China and renewable energy

by Antonio Pasolini on January 30, 2008

china renewable  energyA report co-written by a Worldwatch Institute senior fellow says that “China will likely achieve—and may even exceed—its target to obtain 15 percent of its energy from renewables by 2020”. If China’s commitment to diversifying its energy supply and becoming a global leader in renewables manufacturing persists, renewable energy could provide over 30 percent of the nation’s energy by 2050.

That is the major conclusion of Powering China’s Development: The Role of Renewable Energy, written by Beijing-based researcher Eric Martinot and Li Junfeng, Vice Chair of China’s Renewable Energy Society in Beijing. “A combination of policy leadership and entrepreneurial savvy is leading to spectacular growth in renewable energy, increasing its share of the market for electricity, heating, and transport fuels,” said Martinot. “China is poised to become a leader in renewables manufacturing, which will have global implications for the future of the technology.”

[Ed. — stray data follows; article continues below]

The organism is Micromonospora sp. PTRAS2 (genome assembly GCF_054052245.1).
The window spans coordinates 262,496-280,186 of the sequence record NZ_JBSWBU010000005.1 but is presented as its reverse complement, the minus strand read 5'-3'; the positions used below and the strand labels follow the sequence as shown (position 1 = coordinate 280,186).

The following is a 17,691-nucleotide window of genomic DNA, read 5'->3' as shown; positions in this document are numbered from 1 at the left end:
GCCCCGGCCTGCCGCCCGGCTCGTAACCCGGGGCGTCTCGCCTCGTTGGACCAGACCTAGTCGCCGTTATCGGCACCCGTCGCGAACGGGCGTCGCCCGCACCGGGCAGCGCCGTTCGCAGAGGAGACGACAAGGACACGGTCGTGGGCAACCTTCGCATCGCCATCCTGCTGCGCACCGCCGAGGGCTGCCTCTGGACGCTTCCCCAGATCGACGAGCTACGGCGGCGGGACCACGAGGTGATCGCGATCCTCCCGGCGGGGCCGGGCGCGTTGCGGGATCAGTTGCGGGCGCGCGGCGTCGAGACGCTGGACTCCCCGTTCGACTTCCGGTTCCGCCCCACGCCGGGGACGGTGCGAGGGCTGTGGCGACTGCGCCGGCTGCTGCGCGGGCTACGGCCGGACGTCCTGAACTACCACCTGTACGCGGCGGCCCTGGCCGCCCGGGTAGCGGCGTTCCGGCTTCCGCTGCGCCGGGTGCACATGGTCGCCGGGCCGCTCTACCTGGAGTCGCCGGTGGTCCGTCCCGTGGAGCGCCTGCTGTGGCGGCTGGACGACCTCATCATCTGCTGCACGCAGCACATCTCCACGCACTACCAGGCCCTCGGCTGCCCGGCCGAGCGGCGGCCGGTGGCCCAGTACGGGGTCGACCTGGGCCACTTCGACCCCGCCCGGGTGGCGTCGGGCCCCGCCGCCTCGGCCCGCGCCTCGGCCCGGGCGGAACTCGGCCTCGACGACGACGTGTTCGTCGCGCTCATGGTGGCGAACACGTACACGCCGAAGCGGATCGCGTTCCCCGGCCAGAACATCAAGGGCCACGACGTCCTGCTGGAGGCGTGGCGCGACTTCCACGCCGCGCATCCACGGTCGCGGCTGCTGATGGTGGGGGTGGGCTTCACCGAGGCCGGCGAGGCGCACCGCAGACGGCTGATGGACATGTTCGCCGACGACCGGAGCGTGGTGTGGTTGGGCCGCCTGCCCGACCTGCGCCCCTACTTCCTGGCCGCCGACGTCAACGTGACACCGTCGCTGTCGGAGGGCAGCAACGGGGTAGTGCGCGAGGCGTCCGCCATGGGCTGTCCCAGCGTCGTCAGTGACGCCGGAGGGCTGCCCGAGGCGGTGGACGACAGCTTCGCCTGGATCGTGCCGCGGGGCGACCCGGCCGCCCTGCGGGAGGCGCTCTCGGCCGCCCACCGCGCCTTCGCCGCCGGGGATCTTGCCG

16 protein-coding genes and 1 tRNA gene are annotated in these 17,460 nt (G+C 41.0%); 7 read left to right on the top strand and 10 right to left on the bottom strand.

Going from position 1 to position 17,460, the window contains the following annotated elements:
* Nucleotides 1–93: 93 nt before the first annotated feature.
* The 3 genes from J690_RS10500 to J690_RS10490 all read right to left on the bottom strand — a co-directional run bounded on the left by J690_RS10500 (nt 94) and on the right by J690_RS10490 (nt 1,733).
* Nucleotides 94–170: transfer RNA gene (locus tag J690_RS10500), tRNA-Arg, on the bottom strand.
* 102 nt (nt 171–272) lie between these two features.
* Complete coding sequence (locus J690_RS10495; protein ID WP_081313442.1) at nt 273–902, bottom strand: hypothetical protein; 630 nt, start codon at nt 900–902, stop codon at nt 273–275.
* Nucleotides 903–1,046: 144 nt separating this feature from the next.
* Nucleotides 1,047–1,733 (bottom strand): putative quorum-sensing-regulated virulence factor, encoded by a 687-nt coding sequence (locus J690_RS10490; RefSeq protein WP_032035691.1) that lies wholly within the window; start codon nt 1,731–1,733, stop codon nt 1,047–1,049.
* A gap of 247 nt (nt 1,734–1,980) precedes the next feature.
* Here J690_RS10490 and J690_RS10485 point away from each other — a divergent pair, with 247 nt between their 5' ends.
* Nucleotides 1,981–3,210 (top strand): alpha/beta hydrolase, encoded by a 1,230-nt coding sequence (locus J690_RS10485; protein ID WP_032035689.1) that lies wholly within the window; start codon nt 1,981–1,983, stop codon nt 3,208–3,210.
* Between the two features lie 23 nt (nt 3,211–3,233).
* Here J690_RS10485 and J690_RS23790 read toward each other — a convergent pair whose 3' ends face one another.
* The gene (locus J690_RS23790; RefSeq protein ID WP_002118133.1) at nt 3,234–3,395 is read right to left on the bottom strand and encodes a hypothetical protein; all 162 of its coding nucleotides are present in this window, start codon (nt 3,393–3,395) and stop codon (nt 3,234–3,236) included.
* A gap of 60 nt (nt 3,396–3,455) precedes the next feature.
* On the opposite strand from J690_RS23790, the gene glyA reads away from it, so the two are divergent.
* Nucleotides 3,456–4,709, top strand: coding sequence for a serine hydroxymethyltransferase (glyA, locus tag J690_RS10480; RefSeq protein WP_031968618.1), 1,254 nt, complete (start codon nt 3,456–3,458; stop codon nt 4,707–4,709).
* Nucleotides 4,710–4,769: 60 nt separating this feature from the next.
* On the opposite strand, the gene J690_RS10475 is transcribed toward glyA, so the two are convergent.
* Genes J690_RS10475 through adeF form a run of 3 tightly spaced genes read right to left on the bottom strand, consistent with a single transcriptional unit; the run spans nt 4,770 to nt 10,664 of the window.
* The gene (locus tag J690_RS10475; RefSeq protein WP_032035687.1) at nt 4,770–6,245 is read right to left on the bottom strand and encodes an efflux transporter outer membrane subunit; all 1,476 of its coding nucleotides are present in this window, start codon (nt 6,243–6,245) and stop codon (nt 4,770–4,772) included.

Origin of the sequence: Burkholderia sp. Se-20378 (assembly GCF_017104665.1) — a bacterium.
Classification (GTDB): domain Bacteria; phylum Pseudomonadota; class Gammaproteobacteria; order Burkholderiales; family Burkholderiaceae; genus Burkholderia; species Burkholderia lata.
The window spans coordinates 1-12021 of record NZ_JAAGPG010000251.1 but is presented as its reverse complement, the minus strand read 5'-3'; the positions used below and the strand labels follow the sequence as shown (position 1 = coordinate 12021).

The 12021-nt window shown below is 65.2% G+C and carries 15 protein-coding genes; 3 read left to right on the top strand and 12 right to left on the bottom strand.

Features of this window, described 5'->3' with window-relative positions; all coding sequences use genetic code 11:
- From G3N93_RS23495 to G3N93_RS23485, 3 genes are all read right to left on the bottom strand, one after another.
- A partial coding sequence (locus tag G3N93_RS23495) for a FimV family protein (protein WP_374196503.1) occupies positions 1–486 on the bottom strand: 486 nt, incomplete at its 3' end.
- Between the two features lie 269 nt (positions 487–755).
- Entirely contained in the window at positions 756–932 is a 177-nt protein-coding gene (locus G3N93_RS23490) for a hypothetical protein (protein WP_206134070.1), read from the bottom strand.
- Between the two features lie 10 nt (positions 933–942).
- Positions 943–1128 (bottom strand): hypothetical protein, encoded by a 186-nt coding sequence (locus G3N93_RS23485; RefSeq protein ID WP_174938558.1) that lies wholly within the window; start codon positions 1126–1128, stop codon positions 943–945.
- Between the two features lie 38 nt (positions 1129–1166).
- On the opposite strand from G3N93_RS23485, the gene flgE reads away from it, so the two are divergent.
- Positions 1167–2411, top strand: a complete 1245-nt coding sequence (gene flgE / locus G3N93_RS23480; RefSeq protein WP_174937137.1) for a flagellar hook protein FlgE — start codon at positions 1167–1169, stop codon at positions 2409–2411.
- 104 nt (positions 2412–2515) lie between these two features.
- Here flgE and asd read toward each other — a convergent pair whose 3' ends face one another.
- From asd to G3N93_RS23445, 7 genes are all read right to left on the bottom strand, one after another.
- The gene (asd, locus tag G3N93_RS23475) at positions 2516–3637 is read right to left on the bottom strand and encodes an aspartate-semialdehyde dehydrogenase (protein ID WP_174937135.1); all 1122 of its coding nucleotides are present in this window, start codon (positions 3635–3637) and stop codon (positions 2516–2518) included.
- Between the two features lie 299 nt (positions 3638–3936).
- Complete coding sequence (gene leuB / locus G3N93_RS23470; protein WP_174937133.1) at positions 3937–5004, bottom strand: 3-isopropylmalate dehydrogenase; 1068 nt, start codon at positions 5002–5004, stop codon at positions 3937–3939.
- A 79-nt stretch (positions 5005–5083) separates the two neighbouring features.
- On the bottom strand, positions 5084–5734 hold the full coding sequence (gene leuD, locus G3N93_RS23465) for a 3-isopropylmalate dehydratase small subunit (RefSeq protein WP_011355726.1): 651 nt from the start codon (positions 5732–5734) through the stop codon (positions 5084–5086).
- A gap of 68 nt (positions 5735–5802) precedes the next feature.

Wind and solar energy are expanding particularly rapidly in China, with production of wind turbines and solar cells both doubling in 2006. China is poised to pass world solar and wind manufacturing leaders in Europe, Japan, and North America in the next three years, and it already dominates the markets for solar hot water and small hydropower.

The findings in this report, if really accurate, should literally represent a breath of fresh air for Chinese people. Coal currently provides 80 percent of China’s electricity, and national electricity demand doubled between 2000 and 2006. The consequence is that only one percent of urban Chinese breathe air that meets European air quality standards. Coal generation also leads to the build up of toxic metals, such as mercury, in water supplies and on agricultural fields throughout China.

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